2. Click an entry in one of the columns. If you want to copy all the Kate Bush songs in your iTunes Library to the iPod, for example, click Ms. Bush's name in the Artist column. To copy all the reggae tunes to the iPod, select Reggae in the Genre column.
  3. Drag the selected item to the iPod's icon in the Source list or to a playlist you've created on the iPod.

To remove songs from the iPod, select the songs you want to remove within the iPod entry in the Source list; then press your keyboard's Delete key (or Control-click on the Mac or right-click for Windows, and choose Clear from the contextual menu). Mac users can also drag the songs to the Trash on the Desktop (or, in the case of OS X, to the Trash in the Dock).

You can even copy entire playlists to other playlists by dragging one playlist icon on top of another. This method works for both iTunes and iPod playlists, though you can't drag a playlist on the iPod to an iTunes playlist and expect the songs to copy over. Songs on the iPod don't copy to your computer (unless you know the trick detailed in Chapter 7.

Only Update Checked Songs

As its name hints, this option tells iTunes to update those songs that are checked in iTunes' Library. This option can act as a safety measure, ensuring that any songs that are no longer available to iTunes aren't erased from your iPod during an automatic update.

Open iTunes When This iPod Is Attached

With this option enabled, iTunes will launch when you plug the iPod into your computer. Switch it off if you don't want this to happen.

Enable Disk Use

The iPod is, at heart, an elegant storage device that happens to play music. You can mount the iPod as a hard drive on your computer by enabling this option. When the iPod is mounted, you can use it just like a hard drive; copy files to it as you desire.

Display Album Artwork on Your iPod

This option appears if you've plugged an iPod with a color display into your computer. As its name implies, this option determines whether album artwork is displayed on your color iPod.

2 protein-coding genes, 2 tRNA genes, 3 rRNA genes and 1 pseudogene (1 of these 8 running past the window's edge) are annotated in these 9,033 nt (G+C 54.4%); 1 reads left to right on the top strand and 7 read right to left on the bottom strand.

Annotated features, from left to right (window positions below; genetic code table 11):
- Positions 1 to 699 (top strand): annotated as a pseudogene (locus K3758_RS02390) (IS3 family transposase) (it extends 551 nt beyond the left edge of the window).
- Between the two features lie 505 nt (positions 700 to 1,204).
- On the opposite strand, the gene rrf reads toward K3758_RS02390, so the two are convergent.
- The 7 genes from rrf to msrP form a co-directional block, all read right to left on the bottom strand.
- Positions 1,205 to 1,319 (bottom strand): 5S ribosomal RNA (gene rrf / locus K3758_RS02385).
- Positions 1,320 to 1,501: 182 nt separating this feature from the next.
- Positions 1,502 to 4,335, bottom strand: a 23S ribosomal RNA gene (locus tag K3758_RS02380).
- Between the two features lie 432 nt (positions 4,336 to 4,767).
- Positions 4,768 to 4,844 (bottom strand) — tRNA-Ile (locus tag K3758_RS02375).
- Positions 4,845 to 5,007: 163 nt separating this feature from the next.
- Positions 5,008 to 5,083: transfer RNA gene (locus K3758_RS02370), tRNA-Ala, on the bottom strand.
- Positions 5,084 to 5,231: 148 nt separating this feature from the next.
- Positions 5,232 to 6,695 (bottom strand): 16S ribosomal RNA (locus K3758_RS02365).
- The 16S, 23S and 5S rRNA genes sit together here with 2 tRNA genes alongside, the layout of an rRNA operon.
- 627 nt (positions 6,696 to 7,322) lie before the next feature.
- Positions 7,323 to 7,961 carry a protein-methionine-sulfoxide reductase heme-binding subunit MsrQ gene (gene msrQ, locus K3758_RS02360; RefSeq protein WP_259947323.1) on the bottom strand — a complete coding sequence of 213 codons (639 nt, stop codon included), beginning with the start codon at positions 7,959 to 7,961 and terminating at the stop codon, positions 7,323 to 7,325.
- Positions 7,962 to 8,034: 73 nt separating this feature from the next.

It would be pretty silly to own a music player called the iPod that didn't play podcasts. Yours does, and this pane determines how podcasts are treated by iTunes and the iPod ( FIGURE 3.8 ).


Figure 3.8 The iTunesPodcasts panePodcasts pane of the iPod Preferences window

Automatically Update All Podcasts

When this option is on, iTunes will place new podcasts on your iPod when it synchronizes its music files. The Update pop-up menu at the bottom of the pane determines which podcasts are transferred. You have the choice to update all episodes, checked episodes only, most recent episodes only, and unplayed episodes only. This pop-up menu is a useful way to keep your iPod from getting choked with podcasts you've already listened to or those that are out of date.

Automatically Update Selected Podcasts Only

This works much like the Music pane's Automatically Update Selected Playlists Only option. When this option is switched on, you select just the podcasts that you want transferred to your iPod, and leave the rest in iTunes.

Manually Manage Podcasts

This, too, works like its music counterpart. Enable this option to drag podcasts to your iPod.

Photos (Color iPods and iPod Nano Only)

If you have a color iPod, you can synchronize pictures between your photo library and your iPod. The key to doing so is within the Photos pane of the iPod Preferences window.

Synchronize Photos From Option

When you enable this option, you'll see an alert that asks whether you're really sure you want to enable photo support. iTunes does this to warn you that any photos currently on the iPod will be replaced. You don't have the option to manage photos manually; thus, you have to be more careful about accidentally erasing pictures when you plug your color iPod into another computer.